Davao City ranked second among the most number of human deaths in Davao Region for 2018 with five according to the data obtained from Department of Health (DOH) XI.

Compostela Valley ranked first with seven cases.

In 2017, Davao City only recorded one death, the lowest in six years while the highest is in 2014 with six cases.

DOH Regional Rabies and Control Program Coordinator Divene Hilario said they are still on the process of compiling data for 2019 but during the first quarter, they already recorded three human deaths in the entire region.

One year before the 10-year advanced target date of the national government to achieve zero rabies cases by 2020, concerned agencies say they have been exhausting all the means to end dog-mediated rabies. Or are at least trying.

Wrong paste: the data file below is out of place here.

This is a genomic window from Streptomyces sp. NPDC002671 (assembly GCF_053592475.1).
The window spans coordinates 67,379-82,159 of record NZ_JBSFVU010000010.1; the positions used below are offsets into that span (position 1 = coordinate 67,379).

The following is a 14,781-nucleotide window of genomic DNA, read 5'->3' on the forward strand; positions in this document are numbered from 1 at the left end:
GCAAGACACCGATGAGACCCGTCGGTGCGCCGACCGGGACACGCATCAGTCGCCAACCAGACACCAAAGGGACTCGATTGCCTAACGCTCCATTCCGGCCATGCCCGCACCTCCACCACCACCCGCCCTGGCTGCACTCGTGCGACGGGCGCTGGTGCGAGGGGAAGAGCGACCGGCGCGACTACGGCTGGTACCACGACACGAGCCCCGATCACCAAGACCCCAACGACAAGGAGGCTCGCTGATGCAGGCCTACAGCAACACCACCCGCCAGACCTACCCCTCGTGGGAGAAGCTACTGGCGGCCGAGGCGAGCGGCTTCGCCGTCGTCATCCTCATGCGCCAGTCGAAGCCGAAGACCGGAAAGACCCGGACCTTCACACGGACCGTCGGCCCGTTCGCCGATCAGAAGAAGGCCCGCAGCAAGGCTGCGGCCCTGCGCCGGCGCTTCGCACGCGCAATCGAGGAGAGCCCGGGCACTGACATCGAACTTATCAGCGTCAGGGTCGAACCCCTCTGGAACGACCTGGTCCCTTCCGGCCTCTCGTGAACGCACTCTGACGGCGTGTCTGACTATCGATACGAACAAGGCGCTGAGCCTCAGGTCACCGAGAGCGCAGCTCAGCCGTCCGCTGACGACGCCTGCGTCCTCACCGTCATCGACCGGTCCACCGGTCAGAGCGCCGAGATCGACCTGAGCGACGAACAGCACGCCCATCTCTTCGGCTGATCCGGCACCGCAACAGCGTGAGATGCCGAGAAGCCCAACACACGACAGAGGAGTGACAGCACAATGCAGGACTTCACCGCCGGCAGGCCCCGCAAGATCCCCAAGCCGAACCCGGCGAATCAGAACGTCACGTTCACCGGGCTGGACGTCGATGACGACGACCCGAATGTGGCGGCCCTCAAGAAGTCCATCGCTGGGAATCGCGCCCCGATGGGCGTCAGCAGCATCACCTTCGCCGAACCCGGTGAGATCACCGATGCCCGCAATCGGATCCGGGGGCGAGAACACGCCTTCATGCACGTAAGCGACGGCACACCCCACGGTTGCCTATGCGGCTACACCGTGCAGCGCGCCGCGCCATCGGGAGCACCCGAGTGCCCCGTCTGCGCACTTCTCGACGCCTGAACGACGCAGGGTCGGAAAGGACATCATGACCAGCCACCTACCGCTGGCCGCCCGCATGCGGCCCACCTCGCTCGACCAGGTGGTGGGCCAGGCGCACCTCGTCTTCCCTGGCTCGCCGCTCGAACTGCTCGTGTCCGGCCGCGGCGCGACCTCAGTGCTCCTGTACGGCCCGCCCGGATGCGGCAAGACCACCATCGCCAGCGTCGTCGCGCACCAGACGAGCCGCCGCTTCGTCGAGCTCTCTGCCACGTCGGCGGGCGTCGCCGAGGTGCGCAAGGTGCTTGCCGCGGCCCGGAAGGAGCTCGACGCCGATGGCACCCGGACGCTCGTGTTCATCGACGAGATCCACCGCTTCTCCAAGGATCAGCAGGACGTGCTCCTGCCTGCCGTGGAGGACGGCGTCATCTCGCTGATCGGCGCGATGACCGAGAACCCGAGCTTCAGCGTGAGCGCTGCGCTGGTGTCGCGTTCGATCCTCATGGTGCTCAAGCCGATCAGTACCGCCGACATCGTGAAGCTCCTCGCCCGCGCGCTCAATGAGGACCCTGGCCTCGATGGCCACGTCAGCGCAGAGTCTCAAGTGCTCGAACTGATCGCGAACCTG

In 2015, the World Health Organization (WHO) called for a global action to achieve zero rabies cases by 2030.

This is the first time that the WHO joined forces with the World Organisation for Animal Health (OIE), the Food and Agriculture Organization (FAO) of the United Nations (UN), and the Global Alliance for Rabies Control (GARC).

Photo by Reg Ronquillo

According to the data of WHO, approximately 59,000 humans in the world died from rabies every year.


The CVO said it hoped to achieve the national goal to be rabies-free next year. One factor is the fewer number of vaccines that the Bureau of Animal Industry (BAI) distributed in every local government unit compared with those distributed last year.

CVO targets to vaccinate 70% of 150,000 estimated total canine population in the city this year however, the 700 vials that is equivalent to 7,000 dozes from BAI might not be enough according to CVO head Dr. Cerelyn Pinili.